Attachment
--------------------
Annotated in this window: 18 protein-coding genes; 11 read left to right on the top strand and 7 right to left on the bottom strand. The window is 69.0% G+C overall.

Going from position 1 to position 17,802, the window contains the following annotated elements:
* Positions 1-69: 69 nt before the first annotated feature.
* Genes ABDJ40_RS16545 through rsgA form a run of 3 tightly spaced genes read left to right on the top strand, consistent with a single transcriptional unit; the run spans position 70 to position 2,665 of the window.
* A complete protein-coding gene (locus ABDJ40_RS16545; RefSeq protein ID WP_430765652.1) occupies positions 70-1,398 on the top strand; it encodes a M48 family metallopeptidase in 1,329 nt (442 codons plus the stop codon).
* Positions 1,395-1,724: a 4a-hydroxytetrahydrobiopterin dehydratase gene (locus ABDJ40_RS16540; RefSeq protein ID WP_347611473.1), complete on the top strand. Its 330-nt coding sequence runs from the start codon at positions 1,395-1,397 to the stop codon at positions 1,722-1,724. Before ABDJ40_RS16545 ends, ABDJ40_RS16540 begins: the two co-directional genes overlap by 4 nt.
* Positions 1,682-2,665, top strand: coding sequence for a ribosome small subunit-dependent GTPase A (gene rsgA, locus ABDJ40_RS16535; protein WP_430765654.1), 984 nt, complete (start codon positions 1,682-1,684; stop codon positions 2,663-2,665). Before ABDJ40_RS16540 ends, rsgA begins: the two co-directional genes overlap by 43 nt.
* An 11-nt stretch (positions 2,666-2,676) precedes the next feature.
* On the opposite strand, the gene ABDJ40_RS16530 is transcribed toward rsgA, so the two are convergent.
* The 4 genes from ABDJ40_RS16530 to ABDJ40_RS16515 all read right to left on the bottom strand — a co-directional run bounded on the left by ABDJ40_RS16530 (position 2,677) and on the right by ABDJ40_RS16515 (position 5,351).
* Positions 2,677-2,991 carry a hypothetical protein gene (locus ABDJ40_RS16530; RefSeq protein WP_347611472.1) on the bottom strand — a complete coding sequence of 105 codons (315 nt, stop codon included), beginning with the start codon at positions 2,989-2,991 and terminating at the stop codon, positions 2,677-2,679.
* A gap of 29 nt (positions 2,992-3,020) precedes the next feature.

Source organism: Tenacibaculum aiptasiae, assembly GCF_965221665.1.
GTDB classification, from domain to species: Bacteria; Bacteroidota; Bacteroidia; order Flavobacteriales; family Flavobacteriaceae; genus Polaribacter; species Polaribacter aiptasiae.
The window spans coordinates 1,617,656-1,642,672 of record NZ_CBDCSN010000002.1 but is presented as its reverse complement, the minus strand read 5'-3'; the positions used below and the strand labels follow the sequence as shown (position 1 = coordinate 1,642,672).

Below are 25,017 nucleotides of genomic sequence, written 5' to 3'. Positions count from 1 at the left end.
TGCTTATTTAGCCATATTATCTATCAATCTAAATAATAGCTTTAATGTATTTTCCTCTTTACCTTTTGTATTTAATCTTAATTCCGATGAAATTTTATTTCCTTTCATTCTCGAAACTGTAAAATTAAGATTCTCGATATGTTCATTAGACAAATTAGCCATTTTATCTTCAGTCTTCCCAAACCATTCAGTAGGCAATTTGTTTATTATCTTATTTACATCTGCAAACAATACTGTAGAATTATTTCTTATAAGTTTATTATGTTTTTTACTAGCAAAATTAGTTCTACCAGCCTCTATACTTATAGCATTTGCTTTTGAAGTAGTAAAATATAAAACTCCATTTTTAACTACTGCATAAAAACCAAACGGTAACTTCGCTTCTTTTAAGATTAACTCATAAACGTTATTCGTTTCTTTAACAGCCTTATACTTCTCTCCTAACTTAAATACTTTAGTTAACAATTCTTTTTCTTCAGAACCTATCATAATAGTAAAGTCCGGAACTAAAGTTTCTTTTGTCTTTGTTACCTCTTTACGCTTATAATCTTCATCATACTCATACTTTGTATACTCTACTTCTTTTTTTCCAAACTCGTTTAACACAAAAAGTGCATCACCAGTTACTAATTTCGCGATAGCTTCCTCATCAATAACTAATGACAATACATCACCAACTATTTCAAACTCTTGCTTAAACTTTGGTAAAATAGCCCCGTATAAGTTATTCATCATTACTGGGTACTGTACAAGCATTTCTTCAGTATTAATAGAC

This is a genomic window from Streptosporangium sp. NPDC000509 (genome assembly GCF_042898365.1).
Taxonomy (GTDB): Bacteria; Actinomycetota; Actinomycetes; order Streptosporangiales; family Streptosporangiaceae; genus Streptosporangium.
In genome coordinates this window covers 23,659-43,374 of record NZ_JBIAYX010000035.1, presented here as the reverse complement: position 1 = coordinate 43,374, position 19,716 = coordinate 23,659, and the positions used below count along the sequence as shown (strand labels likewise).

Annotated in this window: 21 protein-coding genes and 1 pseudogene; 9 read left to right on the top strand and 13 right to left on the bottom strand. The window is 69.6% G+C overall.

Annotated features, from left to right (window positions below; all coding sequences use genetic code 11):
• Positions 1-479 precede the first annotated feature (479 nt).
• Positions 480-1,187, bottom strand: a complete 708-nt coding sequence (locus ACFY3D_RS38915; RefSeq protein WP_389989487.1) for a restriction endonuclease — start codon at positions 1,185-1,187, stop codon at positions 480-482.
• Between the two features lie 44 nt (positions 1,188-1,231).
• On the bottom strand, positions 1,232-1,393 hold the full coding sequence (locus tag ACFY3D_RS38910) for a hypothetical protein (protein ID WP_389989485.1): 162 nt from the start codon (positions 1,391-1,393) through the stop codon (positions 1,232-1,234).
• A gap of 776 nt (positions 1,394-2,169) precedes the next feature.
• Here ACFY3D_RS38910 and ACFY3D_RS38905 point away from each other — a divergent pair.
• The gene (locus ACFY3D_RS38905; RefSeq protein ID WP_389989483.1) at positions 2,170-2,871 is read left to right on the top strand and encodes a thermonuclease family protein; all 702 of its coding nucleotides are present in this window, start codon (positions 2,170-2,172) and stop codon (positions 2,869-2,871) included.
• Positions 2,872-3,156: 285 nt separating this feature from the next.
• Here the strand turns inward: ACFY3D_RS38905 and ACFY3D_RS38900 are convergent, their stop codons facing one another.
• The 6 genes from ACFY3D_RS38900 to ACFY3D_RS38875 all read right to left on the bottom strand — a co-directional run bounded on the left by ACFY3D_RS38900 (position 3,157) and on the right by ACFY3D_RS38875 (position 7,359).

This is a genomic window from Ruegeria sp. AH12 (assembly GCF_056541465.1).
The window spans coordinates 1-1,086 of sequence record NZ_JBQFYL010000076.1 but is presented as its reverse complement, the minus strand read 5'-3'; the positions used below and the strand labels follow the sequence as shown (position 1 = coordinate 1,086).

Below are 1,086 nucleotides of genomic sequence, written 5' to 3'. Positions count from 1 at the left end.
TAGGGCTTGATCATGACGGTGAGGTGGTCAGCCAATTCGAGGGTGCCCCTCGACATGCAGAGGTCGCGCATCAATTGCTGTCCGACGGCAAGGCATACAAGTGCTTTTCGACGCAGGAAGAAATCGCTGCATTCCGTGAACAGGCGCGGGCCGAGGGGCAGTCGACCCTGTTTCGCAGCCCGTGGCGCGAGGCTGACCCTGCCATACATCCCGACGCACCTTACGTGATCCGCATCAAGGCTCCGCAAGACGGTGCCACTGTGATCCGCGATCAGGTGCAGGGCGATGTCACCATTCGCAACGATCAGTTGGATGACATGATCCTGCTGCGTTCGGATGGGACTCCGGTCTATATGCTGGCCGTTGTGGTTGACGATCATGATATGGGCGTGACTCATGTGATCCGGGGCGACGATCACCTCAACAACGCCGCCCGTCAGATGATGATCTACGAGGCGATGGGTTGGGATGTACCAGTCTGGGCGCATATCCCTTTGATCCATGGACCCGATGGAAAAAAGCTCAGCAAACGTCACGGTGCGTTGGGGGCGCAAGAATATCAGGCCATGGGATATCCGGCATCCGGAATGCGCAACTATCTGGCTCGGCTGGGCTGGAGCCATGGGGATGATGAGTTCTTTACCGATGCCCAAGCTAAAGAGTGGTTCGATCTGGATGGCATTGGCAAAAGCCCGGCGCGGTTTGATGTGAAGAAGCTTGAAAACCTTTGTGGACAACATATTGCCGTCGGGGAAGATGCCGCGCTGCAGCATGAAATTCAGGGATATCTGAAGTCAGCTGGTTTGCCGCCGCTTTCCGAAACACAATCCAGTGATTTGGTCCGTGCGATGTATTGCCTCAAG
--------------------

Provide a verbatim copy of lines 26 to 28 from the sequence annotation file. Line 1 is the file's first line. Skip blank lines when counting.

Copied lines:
• On the bottom strand, positions 1,232-1,393 hold the full coding sequence (locus tag ACFY3D_RS38910) for a hypothetical protein (protein ID WP_389989485.1): 162 nt from the start codon (positions 1,391-1,393) through the stop codon (positions 1,232-1,234).
• A gap of 776 nt (positions 1,394-2,169) precedes the next feature.
• Here ACFY3D_RS38910 and ACFY3D_RS38905 point away from each other — a divergent pair.